• Used in Samhain Island when Skyler is captured by the St. Charles's, he drops an object in front of Zac which he thought was a smoke bomb disguised as a snow globe. Turns out it was just a regular snow globe.

    Live-Action TV 
  • Arrow: Malcolm Merlyn does this in "The Magician"; escaping from Nyssa and Oliver by dropping a smoke bomb and vanishing under the cover of the smoke.
  • Buck Rogers in the 25th Century episode "Vegas in Space". Before being sent on a mission, Buck is given devices which cause a complete blackout in the immediate area. While on the mission, he uses one to escape from enemies.
  • Buffy the Vampire Slayer:
    • Subverted in "Gone" — the Trio attempt to escape by this method, but when the smoke clears, they are pressed up against a locked door frantically trying to get out. Jonathan, a member of the Trio, does this more successfully in "Life Serial", while pretending to be a Big Red Devil who vanishes in a puff of smoke.
    • An accidental version in "The Initiative", when a projectile hits a fire extinguisher wielded by Spike as an Improvised Weapon, filling the corridor with CO2 gas and enabling him to escape.
    • Tara does this with magic against a demon in "Superstar". She'd taken over the Damsel in Distress role, so was more interested in escaping demons than fighting them.
  • On The Cape, Max and anyone else trained by him can do this at a level verging on supernatural. Subverted in Episode 3 when Vince fights Gregor and gets grabbed by the cape in the middle of his smoke-out. For reference, Gregor is his Evil Counterpart, the former student of Max's who wore the unique cape but ended up abusing its power. He would know all of Max's (and Vince's) tricks.
  • Subverted in Castle; investigating the death of a magician, Beckett and Castle approach a street magician with a motive. The street magician, obviously not keen to answer questions, does the standard Smoke Out disappearance — and Beckett (who, as it turns out, knows a little something about magic) merely rolls her eyes, opens up the box he's standing on (and which he slipped into after dropping the smoke bomb) and yanks him out.
    Beckett: Alakazam, jackass.
  • Near the end of the Cory in the House episode "I Ain't Got Rhythm", when the gang finds that Stickler has been sabotaging Cory's rhythm to take his place in the band, he attempts to activate a smoke ball to escape, but the ball only emits a small puff.
    Stickler: Just pretend there's a lot of smoke.
  • Cowboy Bebop. In "Darkside Tango", Jet and Fad are in an opium den and see a couple of ISSP detectives they're rather avoid being seen by, so Fad smashes the hookah bowl filling the place with drug-mixed opium gas, which not only hides their escape but knocks everyone else out and makes the cops too high to follow them for a while.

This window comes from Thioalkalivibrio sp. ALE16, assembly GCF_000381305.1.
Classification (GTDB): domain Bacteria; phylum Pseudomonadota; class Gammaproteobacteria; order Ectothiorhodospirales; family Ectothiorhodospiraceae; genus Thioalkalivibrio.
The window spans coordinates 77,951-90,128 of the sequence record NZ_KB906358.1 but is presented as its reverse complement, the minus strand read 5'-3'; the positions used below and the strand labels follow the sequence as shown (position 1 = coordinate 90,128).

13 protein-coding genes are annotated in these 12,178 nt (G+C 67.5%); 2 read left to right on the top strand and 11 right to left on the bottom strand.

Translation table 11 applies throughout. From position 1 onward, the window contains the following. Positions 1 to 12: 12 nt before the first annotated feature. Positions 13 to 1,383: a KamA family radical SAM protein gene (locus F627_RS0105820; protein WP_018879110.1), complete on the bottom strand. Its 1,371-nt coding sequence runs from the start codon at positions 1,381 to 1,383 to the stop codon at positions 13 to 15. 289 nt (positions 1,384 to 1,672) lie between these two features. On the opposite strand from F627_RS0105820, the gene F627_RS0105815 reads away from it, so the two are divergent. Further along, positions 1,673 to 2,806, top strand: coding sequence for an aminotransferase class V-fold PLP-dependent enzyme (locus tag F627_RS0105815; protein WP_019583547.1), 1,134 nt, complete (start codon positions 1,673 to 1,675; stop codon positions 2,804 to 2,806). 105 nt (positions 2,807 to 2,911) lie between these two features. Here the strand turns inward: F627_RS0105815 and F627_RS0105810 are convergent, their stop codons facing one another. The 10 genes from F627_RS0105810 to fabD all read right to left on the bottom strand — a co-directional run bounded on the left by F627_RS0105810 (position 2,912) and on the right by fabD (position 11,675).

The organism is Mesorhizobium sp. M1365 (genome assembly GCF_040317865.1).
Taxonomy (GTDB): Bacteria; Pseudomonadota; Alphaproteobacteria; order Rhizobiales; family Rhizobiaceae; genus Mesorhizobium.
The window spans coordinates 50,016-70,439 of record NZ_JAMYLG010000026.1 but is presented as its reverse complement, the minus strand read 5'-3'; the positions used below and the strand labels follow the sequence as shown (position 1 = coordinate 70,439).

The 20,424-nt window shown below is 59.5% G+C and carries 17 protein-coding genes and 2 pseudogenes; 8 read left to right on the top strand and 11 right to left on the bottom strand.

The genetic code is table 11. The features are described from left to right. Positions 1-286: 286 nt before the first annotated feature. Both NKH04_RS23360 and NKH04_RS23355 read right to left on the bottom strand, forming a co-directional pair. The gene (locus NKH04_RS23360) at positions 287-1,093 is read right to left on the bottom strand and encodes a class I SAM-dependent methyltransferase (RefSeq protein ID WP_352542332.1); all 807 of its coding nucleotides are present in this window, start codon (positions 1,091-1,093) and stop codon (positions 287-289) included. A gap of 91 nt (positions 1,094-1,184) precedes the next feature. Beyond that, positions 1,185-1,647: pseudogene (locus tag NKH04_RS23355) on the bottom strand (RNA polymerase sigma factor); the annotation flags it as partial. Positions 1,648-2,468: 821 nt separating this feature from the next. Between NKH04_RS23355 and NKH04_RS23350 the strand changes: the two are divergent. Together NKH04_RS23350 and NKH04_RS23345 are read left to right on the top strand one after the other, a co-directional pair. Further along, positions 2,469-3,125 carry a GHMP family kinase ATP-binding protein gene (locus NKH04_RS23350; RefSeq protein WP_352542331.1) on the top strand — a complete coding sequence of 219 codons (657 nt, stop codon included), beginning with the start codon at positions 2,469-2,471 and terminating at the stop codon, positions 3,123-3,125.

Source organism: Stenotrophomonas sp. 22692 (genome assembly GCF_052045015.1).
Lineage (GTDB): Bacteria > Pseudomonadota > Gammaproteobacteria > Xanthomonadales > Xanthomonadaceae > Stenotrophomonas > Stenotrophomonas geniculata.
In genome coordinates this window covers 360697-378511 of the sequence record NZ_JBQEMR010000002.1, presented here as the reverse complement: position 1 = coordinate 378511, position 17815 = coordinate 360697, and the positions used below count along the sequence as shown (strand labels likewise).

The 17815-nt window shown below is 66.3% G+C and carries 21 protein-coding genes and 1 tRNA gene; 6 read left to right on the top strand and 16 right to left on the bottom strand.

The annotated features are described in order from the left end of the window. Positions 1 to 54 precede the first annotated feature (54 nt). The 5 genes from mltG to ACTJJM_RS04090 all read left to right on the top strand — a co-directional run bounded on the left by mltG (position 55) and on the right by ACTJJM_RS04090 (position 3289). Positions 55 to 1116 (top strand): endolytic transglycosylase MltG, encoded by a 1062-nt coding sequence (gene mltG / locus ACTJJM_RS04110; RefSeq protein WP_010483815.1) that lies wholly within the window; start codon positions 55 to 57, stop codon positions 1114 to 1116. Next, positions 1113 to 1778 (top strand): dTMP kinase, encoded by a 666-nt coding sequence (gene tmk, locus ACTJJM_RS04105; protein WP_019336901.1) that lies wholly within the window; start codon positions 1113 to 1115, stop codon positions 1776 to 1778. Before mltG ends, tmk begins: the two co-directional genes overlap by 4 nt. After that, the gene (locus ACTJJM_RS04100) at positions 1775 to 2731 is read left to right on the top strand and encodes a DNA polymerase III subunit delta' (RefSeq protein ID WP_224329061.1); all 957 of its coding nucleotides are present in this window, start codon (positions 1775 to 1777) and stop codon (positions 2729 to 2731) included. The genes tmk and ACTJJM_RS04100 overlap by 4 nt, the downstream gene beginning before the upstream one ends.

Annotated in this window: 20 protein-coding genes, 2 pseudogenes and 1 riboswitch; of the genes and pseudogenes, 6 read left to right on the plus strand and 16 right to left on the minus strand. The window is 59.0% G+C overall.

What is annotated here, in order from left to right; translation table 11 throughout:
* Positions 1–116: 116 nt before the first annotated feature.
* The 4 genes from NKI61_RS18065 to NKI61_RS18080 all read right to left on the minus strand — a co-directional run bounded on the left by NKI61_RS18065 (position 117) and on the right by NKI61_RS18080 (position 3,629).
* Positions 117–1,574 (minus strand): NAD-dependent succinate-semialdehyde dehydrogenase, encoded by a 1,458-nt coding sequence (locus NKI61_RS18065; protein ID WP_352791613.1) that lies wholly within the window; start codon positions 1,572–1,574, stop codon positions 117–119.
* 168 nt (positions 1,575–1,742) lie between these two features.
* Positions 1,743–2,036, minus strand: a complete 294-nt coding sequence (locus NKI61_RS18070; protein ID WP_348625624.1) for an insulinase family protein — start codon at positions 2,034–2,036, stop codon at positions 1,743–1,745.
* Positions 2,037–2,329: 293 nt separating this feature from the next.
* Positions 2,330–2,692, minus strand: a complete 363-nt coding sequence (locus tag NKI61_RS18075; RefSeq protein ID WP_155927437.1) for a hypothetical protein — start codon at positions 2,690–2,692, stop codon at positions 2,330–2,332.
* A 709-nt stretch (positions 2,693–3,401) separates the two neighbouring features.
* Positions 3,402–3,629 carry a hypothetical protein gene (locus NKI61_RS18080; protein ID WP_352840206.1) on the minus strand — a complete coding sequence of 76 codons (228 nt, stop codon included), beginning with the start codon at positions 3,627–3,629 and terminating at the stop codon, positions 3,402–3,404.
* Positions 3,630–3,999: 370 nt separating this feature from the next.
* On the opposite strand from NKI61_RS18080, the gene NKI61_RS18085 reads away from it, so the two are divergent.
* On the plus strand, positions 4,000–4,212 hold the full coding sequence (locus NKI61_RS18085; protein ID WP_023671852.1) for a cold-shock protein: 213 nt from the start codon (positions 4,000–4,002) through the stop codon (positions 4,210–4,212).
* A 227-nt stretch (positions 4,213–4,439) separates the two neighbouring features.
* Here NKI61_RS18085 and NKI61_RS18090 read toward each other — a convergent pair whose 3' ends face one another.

• The Spike TV show Deadliest Warrior gives a highly possible real-world origin for the Smoke Out in the form of "black eggs", literal whole eggshells painted black and filled with either sand, pepper (either ground or as a mace-like extract oil), and/or glass that is thrown into the enemy's face; the theory was, the egg would shatter upon impact (or, if the contents were dry ingredients, crushed pre-throw) and splash all over the enemy's eyes, blinding them for several seconds and giving the illusion that the escaping ninja vanished in a puff of smoke.
  • Doctor Who. Spoofed in "The Masque of Mandragora". The Doctor appears in a puff of smoke by popping up from behind an astrologer's cauldron while he's casting an incantation.
  • Fallen Angels. In "Tomorrow I Die" (based on a story by Mickey Spillane), a gang of robbers take several hostages, load them into two cars and make a Run for the Border, intending to execute them once they're in Mexico. The protagonist is driving one of the cars, so to gain time he drives near the curb of a dirt road, kicking up dust into the vehicle behind, which eventually goes off the road and crashes.
  • The Flash episode "Killer Frost" has a variation, as Killer Frost creates thick mist with her breath and escapes from the cops under the cover of it.
  • Lee Van Cleef's character, an American Ninja, used to do this all the time in the short-lived TV series The Master.
  • Luke does this on Modern Family, at the end of an argument with his parents about how much he dislikes doing magic and wants to quit (leaving Phil confused).
  • The Professionals. In "Fugitive", terrorists are taking an aircraft out of the country and have Bodie with them as a hostage. CI5 trigger smoke bombs on the runway to create confusion so Bodie can escape. The aircraft then starts its engines so the propellers will blow the smoke away to give the snipers a clear shot.
  • Power Rangers characters, good and evil, frequently exit by blasting the ground in front of them to create a dust cloud. It's usually plausible that they could have escaped (we usually see things from the point of view of the one they're escaping from; the person(s) using this trick are gone by the time their opponent can run through the dust cloud, look where they were, and then look around) but the Overdrive season features two ninja characters for whom smoke clouds are essentially just another brand of teleportation.
  • Subverted in Teen Angel, where the title character creates smoke but is left standing in the room. Then, in front of the person he wants to escape from, walks into a closet.